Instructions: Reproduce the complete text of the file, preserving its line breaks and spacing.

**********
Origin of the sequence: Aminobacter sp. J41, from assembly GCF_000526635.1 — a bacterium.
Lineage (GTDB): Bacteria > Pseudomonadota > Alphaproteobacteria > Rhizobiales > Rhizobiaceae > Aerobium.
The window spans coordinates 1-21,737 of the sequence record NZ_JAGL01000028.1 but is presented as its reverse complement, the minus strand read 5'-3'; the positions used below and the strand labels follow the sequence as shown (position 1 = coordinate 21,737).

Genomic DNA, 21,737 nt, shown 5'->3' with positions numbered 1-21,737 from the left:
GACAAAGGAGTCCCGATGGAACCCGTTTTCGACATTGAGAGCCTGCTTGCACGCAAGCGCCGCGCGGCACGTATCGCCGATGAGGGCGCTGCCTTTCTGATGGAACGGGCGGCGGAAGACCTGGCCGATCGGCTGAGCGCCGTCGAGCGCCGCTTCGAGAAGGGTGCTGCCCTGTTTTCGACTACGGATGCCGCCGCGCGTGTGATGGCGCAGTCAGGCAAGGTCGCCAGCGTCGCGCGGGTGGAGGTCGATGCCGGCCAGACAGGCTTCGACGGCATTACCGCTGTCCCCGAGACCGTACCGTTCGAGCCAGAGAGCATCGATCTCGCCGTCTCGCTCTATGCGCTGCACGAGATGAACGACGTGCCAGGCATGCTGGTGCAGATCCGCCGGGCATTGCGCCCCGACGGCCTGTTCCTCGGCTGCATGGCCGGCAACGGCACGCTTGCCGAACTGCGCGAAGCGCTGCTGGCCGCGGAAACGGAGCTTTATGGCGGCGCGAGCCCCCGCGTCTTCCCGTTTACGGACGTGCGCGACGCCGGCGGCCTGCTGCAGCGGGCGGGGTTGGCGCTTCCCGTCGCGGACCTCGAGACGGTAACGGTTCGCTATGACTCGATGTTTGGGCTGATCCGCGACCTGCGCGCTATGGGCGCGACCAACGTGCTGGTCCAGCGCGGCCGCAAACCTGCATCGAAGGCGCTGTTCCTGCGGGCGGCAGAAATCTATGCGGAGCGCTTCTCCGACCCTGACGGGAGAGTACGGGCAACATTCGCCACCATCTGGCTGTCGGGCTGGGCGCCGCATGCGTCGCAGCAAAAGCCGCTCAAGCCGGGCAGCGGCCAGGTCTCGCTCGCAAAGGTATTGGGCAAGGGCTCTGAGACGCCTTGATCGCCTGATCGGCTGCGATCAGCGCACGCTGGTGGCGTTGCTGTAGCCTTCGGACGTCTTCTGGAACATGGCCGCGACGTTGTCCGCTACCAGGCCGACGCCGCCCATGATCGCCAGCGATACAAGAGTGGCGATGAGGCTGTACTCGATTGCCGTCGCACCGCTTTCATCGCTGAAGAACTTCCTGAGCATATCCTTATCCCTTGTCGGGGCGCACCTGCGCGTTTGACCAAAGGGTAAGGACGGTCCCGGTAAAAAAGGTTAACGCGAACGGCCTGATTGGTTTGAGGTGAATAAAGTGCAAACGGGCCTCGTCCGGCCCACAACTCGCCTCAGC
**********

Origin of the sequence: Aminobacter sp. J41, from assembly GCF_000526635.1 — a bacterium.
Lineage (GTDB): Bacteria > Pseudomonadota > Alphaproteobacteria > Rhizobiales > Rhizobiaceae > Aerobium.
The window spans coordinates 1-21,737 of the sequence record NZ_JAGL01000028.1 but is presented as its reverse complement, the minus strand read 5'-3'; the positions used below and the strand labels follow the sequence as shown (position 1 = coordinate 21,737).

Genomic DNA, 21,737 nt, shown 5'->3' with positions numbered 1-21,737 from the left:
GACAAAGGAGTCCCGATGGAACCCGTTTTCGACATTGAGAGCCTGCTTGCACGCAAGCGCCGCGCGGCACGTATCGCCGATGAGGGCGCTGCCTTTCTGATGGAACGGGCGGCGGAAGACCTGGCCGATCGGCTGAGCGCCGTCGAGCGCCGCTTCGAGAAGGGTGCTGCCCTGTTTTCGACTACGGATGCCGCCGCGCGTGTGATGGCGCAGTCAGGCAAGGTCGCCAGCGTCGCGCGGGTGGAGGTCGATGCCGGCCAGACAGGCTTCGACGGCATTACCGCTGTCCCCGAGACCGTACCGTTCGAGCCAGAGAGCATCGATCTCGCCGTCTCGCTCTATGCGCTGCACGAGATGAACGACGTGCCAGGCATGCTGGTGCAGATCCGCCGGGCATTGCGCCCCGACGGCCTGTTCCTCGGCTGCATGGCCGGCAACGGCACGCTTGCCGAACTGCGCGAAGCGCTGCTGGCCGCGGAAACGGAGCTTTATGGCGGCGCGAGCCCCCGCGTCTTCCCGTTTACGGACGTGCGCGACGCCGGCGGCCTGCTGCAGCGGGCGGGGTTGGCGCTTCCCGTCGCGGACCTCGAGACGGTAACGGTTCGCTATGACTCGATGTTTGGGCTGATCCGCGACCTGCGCGCTATGGGCGCGACCAACGTGCTGGTCCAGCGCGGCCGCAAACCTGCATCGAAGGCGCTGTTCCTGCGGGCGGCAGAAATCTATGCGGAGCGCTTCTCCGACCCTGACGGGAGAGTACGGGCAACATTCGCCACCATCTGGCTGTCGGGCTGGGCGCCGCATGCGTCGCAGCAAAAGCCGCTCAAGCCGGGCAGCGGCCAGGTCTCGCTCGCAAAGGTATTGGGCAAGGGCTCTGAGACGCCTTGATCGCCTGATCGGCTGCGATCAGCGCACGCTGGTGGCGTTGCTGTAGCCTTCGGACGTCTTCTGGAACATGGCCGCGACGTTGTCCGCTACCAGGCCGACGCCGCCCATGATCGCCAGCGATACAAGAGTGGCGATGAGGCTGTACTCGATTGCCGTCGCACCGCTTTCATCGCTGAAGAACTTCCTGAGCATATCCTTATCCCTTGTCGGGGCGCACCTGCGCGTTTGACCAAAGGGTAAGGACGGTCCCGGTAAAAAAGGTTAACGCGAACGGCCTGATTGGTTTGAGGTGAATAAAGTGCAAACGGGCCTCGTCCGGCCCACAACTCGCCTCAGC